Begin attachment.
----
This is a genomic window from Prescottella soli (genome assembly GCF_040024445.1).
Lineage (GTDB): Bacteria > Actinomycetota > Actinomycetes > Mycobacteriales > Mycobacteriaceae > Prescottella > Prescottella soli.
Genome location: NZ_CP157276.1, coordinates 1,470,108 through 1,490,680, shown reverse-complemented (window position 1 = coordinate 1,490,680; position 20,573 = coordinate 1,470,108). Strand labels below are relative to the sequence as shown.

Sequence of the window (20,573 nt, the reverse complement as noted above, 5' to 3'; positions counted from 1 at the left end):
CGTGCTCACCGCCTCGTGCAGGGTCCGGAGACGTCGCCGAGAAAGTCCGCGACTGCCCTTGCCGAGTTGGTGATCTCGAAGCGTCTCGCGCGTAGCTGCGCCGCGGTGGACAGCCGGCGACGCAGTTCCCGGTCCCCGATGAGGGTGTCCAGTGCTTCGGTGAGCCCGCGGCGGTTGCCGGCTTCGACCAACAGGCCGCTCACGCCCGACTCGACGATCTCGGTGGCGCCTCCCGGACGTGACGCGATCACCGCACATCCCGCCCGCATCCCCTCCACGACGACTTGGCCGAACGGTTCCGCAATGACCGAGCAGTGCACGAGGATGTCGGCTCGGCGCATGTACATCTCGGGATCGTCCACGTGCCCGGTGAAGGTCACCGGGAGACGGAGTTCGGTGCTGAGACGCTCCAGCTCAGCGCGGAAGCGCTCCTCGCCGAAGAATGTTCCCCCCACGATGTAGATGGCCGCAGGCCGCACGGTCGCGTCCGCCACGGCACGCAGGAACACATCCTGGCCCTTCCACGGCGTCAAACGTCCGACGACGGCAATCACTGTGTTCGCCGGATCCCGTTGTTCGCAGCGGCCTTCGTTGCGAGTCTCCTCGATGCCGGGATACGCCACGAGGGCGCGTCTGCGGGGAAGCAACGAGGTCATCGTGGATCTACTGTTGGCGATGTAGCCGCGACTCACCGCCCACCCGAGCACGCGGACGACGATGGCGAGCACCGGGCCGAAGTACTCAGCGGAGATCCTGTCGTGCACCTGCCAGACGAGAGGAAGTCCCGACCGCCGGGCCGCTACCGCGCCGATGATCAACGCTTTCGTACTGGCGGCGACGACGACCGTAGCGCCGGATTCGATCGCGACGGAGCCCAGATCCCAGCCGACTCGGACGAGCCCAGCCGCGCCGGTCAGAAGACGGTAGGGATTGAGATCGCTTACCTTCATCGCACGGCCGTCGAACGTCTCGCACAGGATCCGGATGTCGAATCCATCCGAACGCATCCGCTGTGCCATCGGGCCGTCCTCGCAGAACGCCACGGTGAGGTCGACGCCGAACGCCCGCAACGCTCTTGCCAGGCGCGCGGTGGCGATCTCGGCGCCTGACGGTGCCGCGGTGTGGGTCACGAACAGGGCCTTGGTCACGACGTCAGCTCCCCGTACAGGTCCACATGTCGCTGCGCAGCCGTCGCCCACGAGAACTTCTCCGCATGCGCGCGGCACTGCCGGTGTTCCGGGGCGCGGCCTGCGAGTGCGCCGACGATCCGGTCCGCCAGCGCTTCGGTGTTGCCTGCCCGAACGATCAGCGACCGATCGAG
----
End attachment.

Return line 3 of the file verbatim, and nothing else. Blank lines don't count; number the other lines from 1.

Genome location: NZ_CP157276.1, coordinates 1,470,108 through 1,490,680, shown reverse-complemented (window position 1 = coordinate 1,490,680; position 20,573 = coordinate 1,470,108). Strand labels below are relative to the sequence as shown.